Referring now to FIG. 2, we describe a first embodiment of the general method. Cathode columns 22 were formed by depositing a layer of conductive material such as silicon or molybdenum to a thickness between about 3,000 and 5,000 Angstrom units onto insulating substrate 21 and then patterning and etching it. This was followed by depositing insulating layer 23, comprising material such as silicon oxide or silicon nitride to a thickness between about 5,000 and 15,000 Angstrom units over said cathode columns. Next, gate lines 24, running orthogonally to cathode columns 22 were formed by depositing a second conductive layer of material such as silicon or molybdenum to a thickness between about 3,000 and 5,000 Angstrom units onto insulating layer 23 and then patterning and etching it. This was followed by the etching of openings 26 in gate lines 24, further followed by the overetching of layer 23, using the modified gate lines as masks. This last etching step was allowed to proceed until regions, having areas at least as large as that of opening 26, were uncovered in the upper surface of 22. This also caused significant undercutting of openings 26 to occur. At this point in the process, the structure had the appearance shown in schematic cross-section in FIG. 2.
Referring now to FIG. 3, under vacuum, a stream of evaporated material, such as molybdenum, tungsten, aluminum, copper, or silicon, was now directed at the structure at an oblique angle of incidence while at the same time rotating the structure about an axis normal to its surface. The result of this procedure was that small cones 32 formed inside openings 26 in addition to the build-up of layer 37 on the top surface of the structure. Evaporation was terminated when the original shadowing effects of openings 26 ceased to play a role, layer 37 became continuous, and the cones in openings 26 were complete. At this point the thickness of layer 37 was between 1 and 2 microns, as was the height of cones 32. The deposition conditions for this step were chosen so that the apex of cone 32 extended well above the upper surface of layer 24, typically by about 5,000 Angstrom units. Note that this is a distinct departure from the prior art wherein it would be arranged for the apex of cone 32 to be level with, or just below layer 24.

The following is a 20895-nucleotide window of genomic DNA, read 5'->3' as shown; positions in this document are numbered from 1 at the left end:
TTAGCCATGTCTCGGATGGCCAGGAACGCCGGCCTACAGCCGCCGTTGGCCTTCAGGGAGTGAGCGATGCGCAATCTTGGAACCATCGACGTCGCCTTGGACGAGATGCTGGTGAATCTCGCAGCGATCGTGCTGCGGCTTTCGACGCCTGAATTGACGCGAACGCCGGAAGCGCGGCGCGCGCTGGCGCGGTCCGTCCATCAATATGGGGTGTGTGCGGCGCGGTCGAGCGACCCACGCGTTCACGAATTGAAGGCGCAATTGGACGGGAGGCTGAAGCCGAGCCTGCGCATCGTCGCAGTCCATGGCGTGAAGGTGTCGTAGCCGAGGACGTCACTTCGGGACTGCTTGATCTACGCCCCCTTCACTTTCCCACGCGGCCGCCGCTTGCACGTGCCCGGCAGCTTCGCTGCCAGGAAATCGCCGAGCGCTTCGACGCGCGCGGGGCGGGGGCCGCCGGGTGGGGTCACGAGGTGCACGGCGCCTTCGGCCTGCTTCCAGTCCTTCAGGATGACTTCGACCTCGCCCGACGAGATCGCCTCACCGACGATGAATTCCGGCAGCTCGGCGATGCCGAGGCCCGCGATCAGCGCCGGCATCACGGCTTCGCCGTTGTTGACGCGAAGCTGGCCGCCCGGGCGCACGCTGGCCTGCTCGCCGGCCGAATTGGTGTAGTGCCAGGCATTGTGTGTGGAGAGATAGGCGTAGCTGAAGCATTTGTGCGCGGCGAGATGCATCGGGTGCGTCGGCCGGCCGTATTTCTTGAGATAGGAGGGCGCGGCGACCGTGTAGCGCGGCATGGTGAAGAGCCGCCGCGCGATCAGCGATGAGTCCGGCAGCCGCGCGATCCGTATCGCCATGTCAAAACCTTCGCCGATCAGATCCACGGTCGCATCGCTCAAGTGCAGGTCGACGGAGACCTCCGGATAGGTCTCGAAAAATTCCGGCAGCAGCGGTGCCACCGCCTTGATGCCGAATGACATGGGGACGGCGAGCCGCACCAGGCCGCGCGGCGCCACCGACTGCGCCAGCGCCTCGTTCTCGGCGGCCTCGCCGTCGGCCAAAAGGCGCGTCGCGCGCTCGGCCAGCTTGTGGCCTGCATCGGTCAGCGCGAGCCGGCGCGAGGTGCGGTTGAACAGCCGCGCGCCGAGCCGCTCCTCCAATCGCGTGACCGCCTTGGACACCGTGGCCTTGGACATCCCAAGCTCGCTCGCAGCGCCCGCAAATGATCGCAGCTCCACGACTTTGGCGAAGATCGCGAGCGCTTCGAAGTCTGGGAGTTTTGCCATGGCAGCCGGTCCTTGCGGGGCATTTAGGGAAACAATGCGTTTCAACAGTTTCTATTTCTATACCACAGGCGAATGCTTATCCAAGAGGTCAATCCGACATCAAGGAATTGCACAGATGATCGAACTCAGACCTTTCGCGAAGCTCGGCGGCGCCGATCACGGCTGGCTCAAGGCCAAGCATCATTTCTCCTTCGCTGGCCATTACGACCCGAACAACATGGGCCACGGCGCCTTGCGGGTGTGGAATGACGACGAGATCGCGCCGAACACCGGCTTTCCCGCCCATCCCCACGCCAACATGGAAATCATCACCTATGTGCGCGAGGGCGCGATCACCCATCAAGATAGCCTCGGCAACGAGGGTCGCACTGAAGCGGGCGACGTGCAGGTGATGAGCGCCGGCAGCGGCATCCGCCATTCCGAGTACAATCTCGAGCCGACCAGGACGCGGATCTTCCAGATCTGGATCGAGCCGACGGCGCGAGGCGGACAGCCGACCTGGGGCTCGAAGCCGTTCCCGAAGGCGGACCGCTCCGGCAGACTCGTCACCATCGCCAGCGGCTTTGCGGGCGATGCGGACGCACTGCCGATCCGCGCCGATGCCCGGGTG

Referring to FIG. 4, the next step in the process is to use chem.-mech. polishing to remove material from layer 37, in a plane parallel to the substrate surface. Polishing is allowed to proceed until cone-shaped microtips 32 (in FIG. 3) have been transformed into conical frustra 42 having flat circular apexes 49 with diameters between about 0.2 and 0.4 microns. As an optional variation of this embodiment, the polishing is allowed to proceed until layer 37 has been removed in its entirety, giving the structure the appearance shown in FIG. 5.
We start the description of a second embodiment of the general method of the present invention by referring to FIG. 6. Shown there (in schematic cross-section) is cone 65, comprising tantalum or silicon, evenly spaced and resting on cathode column 62 which, in turn, has been deposited and formed on insulating substrate 61. Formation of cone 65 could be by any of several methods currently in use in the art, including, but not limited to, the method discussed above and illustrated in FIGS. 2 and 3. Our preferred material for layer 62 has been silicon at a thickness between about 2,000 and 5,000 Angstrom units, although other materials such as molybdenum could also have been used.
Moving on to FIG. 7, insulating layer 63, comprising silicon oxide or silicon nitride, and conductive layer 64, comprising silicon, molybdenum, tungsten, aluminum, or copper, are deposited over the structure. The thicknesses of these layers is between 2,000 and 5,000 Angstrom units for layer 63 and between 2,000 and 5,000 Angstrom units for layer 64, which is thin enough for the contours of these two layers to conform closely to those of layer 62, including, particularly, cone 65. This is followed by chem.-mech. polishing, as described for the first embodiment, to remove material from layers 63 and 64, in a plane parallel to the substrate surface. Polishing is allowed to proceed until cone-shaped microtip 65 has been transformed into a conical frustrum (labelled as 66 in FIG. 8) having a flat circular apex 69 with diameter between about 0.2 and 0.4 microns. As an optional variation of this embodiment, the silicon oxide that comprises layer 63 was etched in 5:1 buffered hydrofluoric acid for between about 1 and 3 minutes at about 25° C., giving it the appearance shown in FIG. 9.